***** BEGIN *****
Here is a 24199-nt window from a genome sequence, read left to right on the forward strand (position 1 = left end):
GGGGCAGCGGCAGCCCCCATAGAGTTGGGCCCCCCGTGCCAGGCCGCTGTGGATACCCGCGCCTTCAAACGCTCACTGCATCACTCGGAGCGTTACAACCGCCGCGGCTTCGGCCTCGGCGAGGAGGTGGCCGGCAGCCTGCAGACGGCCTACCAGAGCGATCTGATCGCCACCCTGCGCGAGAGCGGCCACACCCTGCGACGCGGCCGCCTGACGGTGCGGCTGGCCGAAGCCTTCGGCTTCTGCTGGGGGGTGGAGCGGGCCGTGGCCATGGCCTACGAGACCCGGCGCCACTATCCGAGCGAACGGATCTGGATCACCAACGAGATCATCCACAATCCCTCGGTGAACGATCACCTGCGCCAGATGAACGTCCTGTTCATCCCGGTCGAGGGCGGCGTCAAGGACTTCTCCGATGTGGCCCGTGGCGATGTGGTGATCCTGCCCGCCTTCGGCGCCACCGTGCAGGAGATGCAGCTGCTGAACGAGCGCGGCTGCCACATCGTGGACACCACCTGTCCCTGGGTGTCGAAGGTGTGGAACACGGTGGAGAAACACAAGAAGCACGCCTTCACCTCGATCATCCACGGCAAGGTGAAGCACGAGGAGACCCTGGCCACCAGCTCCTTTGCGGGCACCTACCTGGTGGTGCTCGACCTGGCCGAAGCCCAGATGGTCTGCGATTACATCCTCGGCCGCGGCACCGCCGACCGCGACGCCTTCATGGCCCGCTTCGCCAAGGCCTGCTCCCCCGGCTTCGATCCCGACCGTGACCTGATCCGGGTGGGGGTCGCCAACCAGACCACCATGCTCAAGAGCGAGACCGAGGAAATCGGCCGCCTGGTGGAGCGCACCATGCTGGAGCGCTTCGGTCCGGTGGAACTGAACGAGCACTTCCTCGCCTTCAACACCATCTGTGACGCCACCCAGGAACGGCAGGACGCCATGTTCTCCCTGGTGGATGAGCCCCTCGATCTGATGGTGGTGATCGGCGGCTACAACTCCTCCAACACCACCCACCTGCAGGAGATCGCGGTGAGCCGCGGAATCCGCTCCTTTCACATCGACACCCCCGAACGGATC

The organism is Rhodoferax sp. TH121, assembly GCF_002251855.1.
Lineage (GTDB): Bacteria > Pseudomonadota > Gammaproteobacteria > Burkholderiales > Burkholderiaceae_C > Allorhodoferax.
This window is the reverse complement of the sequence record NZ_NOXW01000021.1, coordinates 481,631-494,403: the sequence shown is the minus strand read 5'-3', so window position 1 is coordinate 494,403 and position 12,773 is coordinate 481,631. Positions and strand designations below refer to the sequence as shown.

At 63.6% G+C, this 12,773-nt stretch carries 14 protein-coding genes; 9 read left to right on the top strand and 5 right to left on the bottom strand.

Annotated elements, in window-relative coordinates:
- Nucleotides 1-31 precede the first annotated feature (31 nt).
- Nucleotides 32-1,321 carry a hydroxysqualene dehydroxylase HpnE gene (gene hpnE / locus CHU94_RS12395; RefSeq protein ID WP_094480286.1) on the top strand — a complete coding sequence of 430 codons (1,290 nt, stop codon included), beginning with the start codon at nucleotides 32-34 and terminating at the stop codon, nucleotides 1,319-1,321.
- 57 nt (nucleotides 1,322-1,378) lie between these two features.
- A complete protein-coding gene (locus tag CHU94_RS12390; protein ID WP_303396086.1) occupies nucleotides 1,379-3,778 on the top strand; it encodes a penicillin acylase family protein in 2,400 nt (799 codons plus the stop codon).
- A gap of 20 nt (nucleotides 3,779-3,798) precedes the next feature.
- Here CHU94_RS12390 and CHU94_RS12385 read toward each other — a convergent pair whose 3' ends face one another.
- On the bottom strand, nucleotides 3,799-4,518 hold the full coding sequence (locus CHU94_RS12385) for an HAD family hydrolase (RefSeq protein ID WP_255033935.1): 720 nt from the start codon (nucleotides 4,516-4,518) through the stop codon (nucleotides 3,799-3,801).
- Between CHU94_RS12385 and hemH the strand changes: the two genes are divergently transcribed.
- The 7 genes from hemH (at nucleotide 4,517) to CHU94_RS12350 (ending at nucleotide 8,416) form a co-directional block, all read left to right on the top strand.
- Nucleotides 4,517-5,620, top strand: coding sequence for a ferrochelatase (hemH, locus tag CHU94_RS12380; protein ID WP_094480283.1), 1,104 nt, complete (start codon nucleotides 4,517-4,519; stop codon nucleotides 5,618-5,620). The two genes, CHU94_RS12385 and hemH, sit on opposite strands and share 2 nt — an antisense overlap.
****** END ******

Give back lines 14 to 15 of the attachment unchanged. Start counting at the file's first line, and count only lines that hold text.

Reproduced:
- On the bottom strand, nucleotides 3,799-4,518 hold the full coding sequence (locus CHU94_RS12385) for an HAD family hydrolase (RefSeq protein ID WP_255033935.1): 720 nt from the start codon (nucleotides 4,516-4,518) through the stop codon (nucleotides 3,799-3,801).
- Between CHU94_RS12385 and hemH the strand changes: the two genes are divergently transcribed.